This month we wanted to share some of our members’ experiences of volunteering at the Olympics and the ParaOlympics. Thanks so much to AFWJ member, B.N. for curating this post for us and sharing her experience and that of two other members.
The application process for volunteering in the Olympics started way back in 2018 for a 2020 Olympics and several members of AFWJ stepped up to participate as volunteers. As the Olympics finally approached one of the volunteers, J.T., reached out to the membership and found others had also volunteered. From this she formed a group of the volunteering members in order to offer encouragement and support to each other. The great thing about that was that this group of women got to meet for a delicious lunch to share and exchange our volunteering experiences. I think one of the benefits of being in AFWJ is being able to share an experience like this with women whose lives have similar circumstances, and in this case, with other women who shared the desire to help out at the Olympics.
Sometimes it is difficult to step up and get involved in events, in our communities, in our kids’ schools, and in many other ways, because of culture, language or even just our personal insecurities of going it alone. Being able to put an idea out to a community of women in a similar circumstance can be empowering. Of course, no one else might take you up on your idea but with a membership of over 450 women there is a very good chance you’ll find some other member who’s willing to give your idea a go.
Here are clips of the stories of a few of our members:
From B.N. :
I applied to volunteer in the Olympics some time in 2018. My thinking at the time was: “Wow! What an opportunity! How often in a lifetime would the Olympics happen in the city where someone lives?”, so I applied and I also applied for both my kids. One was not accepted and the other withdrew because the year delay meant the timing no longer worked for him.
As the Opening Ceremony drew closer I considered withdrawing myself as I had been assigned the role of Driver Supporter in the Olympic Village which meant I would be in a car with people not long arrived from overseas and there was no sign of a vaccine being provided. I was forced to consider what this opportunity meant to me in light of the negativity in the media and the possible risk for myself. I decided not to withdraw. I decided to be part of the solution, to try to make the experience of those visiting Japan for the Olympics just a little better if I could and so I showed up.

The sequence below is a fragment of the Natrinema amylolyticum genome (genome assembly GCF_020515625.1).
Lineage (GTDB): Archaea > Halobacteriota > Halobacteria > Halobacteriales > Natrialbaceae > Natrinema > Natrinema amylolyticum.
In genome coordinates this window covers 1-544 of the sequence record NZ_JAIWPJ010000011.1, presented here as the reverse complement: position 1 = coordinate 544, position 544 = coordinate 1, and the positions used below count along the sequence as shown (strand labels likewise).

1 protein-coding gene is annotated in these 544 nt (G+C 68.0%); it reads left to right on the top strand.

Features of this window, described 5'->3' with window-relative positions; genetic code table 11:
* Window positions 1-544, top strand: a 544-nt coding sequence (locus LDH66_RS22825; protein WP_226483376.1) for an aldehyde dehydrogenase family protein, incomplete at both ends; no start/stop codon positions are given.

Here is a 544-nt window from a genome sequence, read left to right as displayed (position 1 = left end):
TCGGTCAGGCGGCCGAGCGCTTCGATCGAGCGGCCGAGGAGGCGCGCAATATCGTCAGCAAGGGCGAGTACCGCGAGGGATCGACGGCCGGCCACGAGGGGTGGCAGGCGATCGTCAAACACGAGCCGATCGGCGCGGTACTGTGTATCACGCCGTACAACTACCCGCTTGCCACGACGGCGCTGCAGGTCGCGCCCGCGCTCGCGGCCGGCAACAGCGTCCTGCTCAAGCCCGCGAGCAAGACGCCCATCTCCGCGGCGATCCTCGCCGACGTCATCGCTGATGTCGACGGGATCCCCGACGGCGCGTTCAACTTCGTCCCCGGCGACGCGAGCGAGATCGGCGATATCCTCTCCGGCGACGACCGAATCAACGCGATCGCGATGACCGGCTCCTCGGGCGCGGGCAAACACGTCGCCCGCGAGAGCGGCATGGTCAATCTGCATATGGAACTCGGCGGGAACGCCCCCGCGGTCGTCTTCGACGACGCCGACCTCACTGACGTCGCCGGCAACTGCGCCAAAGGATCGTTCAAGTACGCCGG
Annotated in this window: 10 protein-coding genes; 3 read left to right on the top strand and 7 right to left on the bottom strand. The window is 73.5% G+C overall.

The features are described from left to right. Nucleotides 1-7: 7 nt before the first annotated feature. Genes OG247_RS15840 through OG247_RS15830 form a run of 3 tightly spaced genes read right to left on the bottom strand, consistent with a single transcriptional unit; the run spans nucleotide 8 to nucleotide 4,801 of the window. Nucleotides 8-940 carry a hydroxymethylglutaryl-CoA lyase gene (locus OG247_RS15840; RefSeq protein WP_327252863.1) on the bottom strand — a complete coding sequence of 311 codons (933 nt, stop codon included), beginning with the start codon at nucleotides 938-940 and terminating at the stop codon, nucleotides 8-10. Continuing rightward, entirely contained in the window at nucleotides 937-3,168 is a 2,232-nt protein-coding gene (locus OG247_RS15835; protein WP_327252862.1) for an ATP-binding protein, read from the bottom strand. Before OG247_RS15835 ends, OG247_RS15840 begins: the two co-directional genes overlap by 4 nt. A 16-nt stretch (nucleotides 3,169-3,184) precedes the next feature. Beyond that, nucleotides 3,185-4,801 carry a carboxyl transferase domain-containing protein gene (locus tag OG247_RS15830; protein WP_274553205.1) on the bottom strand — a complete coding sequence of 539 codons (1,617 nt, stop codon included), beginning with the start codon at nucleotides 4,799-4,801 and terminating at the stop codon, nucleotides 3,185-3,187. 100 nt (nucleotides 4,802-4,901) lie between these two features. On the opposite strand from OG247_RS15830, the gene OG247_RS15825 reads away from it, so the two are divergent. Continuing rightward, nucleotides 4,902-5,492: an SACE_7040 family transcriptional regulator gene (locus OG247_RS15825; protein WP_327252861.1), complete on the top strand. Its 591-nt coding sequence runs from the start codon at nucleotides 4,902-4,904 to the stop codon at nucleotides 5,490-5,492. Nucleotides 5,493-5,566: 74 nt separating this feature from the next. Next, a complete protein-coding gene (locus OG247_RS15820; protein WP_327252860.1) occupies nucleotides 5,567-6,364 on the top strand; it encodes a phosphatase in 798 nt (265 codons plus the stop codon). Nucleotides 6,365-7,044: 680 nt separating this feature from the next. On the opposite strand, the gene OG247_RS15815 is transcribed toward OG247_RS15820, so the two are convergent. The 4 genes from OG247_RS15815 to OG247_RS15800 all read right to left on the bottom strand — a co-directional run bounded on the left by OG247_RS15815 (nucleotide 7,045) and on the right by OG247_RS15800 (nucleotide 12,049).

I had the privilege of driving Olympic Committee Members from the Democratic Republic of the Congo, the Mongolian committee members on the night they lost the gold in judo to Japan, and a very kind committee member from the Virgin Islands (US), among others. I even got to sit in the stand at an event I had applied for tickets for pre-Covid; what a treat that was! Then I got to meet with a bunch of AFWJ women, over a delicious lunch, to share and exchange the highlights and the lowlights.
The role I was assigned was not the role I had imagined when I signed up to volunteer but it was a lovely opportunity to meet people that I would normally never encounter. An opportunity to give back to Japan. An opportunity to be part of the Olympics! Yeah! That’s the one I’ll be sharing with my grandkids.
From J.T. :
I applied to volunteer two years ago, pre-pandemic and one of the three area of interest I selected at that time was Media Services. Last year I was given my official title/venue, Press Operations-Photo Team Member, Odaiba Marine Park. The events I helped with were: the Men’s and the Women’s Triathlon, Mixed Relay Triathlon, and the Men’s and the Women’s Marathon Swimming. I helped guide the photographers on where to be during the event.
One interesting thing that happened was that because of the lack of audience, our boss gave us permission to take photos (inconspicuously) when we had time. So, I was able to get some really close up photos since we were there on the ground with the athletes.
I’ve always loved the Olympics since I was young and this has been a dream come true. I’ll treasure this experience forever.
From R.T. :
My Olympic volunteer service is with Sports Information Centre (SIC). Our job is to handle all official documents to distribute them to the official team leaders who need them. We also handle training schedules, cold meal pack orders and have all the information about each sport. We also get some interesting requests and do our best get answers.
I wanted to be a volunteer because I wanted to give back to the country that has helped me and treated me well over the years! I thought I would be in medical so I was surprised to be in SIC.
The experience is great, however, there has been a few bumps in the beginning due to IOC firing the people who were suppose to train us but together as volunteers we learned our job and taught each other. It is fun to help the teams and when we get strange requests it is fun to solve them.
During my volunteer days I average about 20,000 steps so I have enjoyed the exercise. A few days were hot but I just drank more water.
To me it is an honor to volunteer and I wear the uniform proudly. It is really nice when a stranger comes up to you and says thank you for your service!
I am excited to continue on and help with the Para-Olympics too!